It might matter which side of the ear you choose for your daith piercing, but it’s more anecdotal scuttlebutt than scientific evidence. Some people suggest it’s best to pierce the side where you feel the most intense migraine pain. If you accept the theory that vagus nerve stimulation could help you, then that advice probably makes sense. 

Many people who get daith piercings opt to do both sides.

Is Daith Piercing Safe?

Yes, daith piercing is generally considered safe. While most people wouldn’t consider any piercing especially risky, daith piercing involves cartilage. And cartilage piercings do carry more risk than piercings to the earlobe. Potential risks of daith piercing include:

  • Infection or abscess
  • Bad placement of jewelry
  • Metal allergy
  • Swelling
  • Bleeding
  • Scaring, even if you decide to remove the piercing
  • Short-term and lingering pain
  • Potential removal of infected cartilage
  • Worsening migraine

In rare cases, infections in cartilage piercings have led to life threatening conditions like toxic shock syndrome or sepsis. And since you don’t know if daith piercing will work for you unless you try it, you could be taking those risks for little to no benefit.

It should be noted that people with conditions that could compromise healing, such as diabetes, hemophilia, autoimmune diseases, or other conditions are usually advised to avoid a daith piercing.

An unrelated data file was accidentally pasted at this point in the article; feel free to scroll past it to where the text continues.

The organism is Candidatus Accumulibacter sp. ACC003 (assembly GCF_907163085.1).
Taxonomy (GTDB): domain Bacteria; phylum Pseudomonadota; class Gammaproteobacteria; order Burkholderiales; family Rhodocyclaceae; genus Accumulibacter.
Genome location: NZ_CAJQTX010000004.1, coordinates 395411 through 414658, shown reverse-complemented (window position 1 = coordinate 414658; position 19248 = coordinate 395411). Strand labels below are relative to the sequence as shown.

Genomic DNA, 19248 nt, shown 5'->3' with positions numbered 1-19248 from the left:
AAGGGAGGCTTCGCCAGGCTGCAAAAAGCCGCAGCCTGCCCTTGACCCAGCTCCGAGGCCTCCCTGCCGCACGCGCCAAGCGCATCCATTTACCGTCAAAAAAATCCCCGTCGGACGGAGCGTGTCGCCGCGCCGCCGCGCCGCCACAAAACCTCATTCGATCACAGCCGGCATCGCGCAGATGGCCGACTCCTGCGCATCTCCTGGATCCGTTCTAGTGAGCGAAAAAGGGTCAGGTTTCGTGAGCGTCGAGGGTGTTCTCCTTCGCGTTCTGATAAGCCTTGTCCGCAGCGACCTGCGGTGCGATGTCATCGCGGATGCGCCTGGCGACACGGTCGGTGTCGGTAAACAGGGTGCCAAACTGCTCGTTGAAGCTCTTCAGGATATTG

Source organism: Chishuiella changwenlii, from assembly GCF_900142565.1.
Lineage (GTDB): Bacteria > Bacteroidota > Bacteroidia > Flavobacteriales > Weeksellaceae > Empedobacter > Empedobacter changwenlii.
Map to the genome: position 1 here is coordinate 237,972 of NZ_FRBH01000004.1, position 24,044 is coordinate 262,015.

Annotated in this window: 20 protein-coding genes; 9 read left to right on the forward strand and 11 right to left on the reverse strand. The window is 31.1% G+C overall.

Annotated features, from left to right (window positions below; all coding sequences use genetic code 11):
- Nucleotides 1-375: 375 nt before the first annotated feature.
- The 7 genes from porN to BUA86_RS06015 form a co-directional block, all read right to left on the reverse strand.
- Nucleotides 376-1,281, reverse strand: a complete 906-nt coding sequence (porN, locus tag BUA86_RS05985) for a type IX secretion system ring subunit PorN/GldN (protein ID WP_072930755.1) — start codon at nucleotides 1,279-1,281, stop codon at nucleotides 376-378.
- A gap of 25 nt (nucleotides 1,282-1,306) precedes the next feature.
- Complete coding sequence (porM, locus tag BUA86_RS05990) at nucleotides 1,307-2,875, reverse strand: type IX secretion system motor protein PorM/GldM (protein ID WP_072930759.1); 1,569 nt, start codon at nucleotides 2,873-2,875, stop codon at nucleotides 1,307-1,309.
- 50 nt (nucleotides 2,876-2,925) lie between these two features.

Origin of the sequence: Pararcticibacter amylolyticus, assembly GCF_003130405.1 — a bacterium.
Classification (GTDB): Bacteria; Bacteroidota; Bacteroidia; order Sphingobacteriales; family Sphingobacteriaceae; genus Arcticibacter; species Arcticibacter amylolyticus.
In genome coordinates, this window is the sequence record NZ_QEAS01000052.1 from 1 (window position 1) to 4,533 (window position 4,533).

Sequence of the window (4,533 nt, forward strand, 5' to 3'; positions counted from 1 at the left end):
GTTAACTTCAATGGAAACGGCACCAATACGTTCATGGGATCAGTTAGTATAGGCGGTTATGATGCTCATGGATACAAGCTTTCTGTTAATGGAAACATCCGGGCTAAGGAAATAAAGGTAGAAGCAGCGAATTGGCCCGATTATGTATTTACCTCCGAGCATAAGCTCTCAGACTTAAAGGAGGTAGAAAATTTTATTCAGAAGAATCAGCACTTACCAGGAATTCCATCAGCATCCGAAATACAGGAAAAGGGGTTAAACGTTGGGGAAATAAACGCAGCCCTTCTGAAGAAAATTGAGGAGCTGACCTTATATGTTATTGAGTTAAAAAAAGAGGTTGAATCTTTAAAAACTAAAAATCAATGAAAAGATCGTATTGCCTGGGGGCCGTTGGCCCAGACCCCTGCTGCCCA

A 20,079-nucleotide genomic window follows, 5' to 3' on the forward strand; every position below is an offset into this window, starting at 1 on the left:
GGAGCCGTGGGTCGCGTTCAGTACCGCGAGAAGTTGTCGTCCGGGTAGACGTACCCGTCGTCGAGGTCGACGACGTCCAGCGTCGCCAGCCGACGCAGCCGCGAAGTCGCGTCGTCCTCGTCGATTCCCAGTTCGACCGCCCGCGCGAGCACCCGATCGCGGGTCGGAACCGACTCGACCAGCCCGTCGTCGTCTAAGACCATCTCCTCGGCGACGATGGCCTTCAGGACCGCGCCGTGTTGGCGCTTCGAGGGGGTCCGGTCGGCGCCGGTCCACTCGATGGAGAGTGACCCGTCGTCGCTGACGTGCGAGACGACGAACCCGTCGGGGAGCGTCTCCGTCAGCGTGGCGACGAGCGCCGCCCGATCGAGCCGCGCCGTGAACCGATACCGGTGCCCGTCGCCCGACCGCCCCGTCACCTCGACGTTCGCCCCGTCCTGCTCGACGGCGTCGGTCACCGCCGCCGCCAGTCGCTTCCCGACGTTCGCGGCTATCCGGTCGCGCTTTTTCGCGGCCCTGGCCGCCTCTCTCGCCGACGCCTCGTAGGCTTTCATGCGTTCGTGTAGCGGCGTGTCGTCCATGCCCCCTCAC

Caring for a Daith Piercing

After a daith piercing, the area will need special attention to reduce your risk of infection.

  • Soak the piercing in warm salt water or saline solution at least once daily after the first day
  • Wait at least 3 weeks before immersing it in water
  • Leave the jewelry in place for at least 3 months
  • Avoid touching the area without washing your hands
  • Don’t rub the area – pat it dry after rinsing or soaking
  • Avoid using soap, shampoo or detergents on the area the first day or two
  • Avoid alcohol-based cleaners
  • Avoid chemically-scented lotions, soaps, and creams in the area

With proper care, the piercing could still take several months to heal. If you decide to get a daith piercing, make sure you go to a licensed piercer in a facility you trust, and follow their aftercare advice very closely.

Summing Up Daith Piercings for Migraine

While daith piercings for migraines might have potential as a remedy, more research is definitely needed before a piercing can be classified as a treatment. 

If you decide to try it yourself as a “study of one,” the most important thing is to keep your expectations reasonable and understand the risks.

Daith piercings might be helpful for some, but we don’t recommend relying on it for miraculous relief. What we do recommend is a well-rounded mix of scientifically sound remedies, medical treatment, and preventative measures like migraine glasses.

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2 thoughts on “Daith Piercing for Migraines: Does it Actually Help?

  1. Dawn Brooks says:

    My doctor actually has and reccomended a faith piercing for me because of my migraines. I havent done it. Honestly, with my Axon optics , I dont need to. The frequency and severity of my migraines has diminished greatly. And I’ve even found that if I’m starting to get a headache and I put my glasses on, more often then not it prevents the migrane.